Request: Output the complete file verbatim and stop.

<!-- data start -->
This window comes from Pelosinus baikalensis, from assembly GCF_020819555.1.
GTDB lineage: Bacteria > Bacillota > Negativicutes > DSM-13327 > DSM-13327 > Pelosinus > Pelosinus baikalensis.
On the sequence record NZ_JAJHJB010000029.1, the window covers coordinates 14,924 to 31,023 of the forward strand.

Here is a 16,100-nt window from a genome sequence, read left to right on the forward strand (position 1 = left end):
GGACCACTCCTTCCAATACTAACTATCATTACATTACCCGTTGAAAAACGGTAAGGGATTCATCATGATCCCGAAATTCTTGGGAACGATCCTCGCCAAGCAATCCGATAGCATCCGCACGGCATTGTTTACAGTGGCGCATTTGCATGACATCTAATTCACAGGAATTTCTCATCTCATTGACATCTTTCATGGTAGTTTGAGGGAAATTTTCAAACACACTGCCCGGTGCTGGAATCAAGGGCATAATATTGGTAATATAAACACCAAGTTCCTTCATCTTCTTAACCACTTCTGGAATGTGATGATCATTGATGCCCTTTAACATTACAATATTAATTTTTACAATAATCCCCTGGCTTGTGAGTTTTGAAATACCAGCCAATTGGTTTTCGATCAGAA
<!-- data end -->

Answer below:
This window comes from Pelosinus baikalensis, from assembly GCF_020819555.1.
GTDB lineage: Bacteria > Bacillota > Negativicutes > DSM-13327 > DSM-13327 > Pelosinus > Pelosinus baikalensis.
On the sequence record NZ_JAJHJB010000029.1, the window covers coordinates 14,924 to 31,023 of the forward strand.

Here is a 16,100-nt window from a genome sequence, read left to right on the forward strand (position 1 = left end):
GGACCACTCCTTCCAATACTAACTATCATTACATTACCCGTTGAAAAACGGTAAGGGATTCATCATGATCCCGAAATTCTTGGGAACGATCCTCGCCAAGCAATCCGATAGCATCCGCACGGCATTGTTTACAGTGGCGCATTTGCATGACATCTAATTCACAGGAATTTCTCATCTCATTGACATCTTTCATGGTAGTTTGAGGGAAATTTTCAAACACACTGCCCGGTGCTGGAATCAAGGGCATAATATTGGTAATATAAACACCAAGTTCCTTCATCTTCTTAACCACTTCTGGAATGTGATGATCATTGATGCCCTTTAACATTACAATATTAATTTTTACAATAATCCCCTGGCTTGTGAGTTTTGAAATACCAGCCAATTGGTTTTCGATCAGAA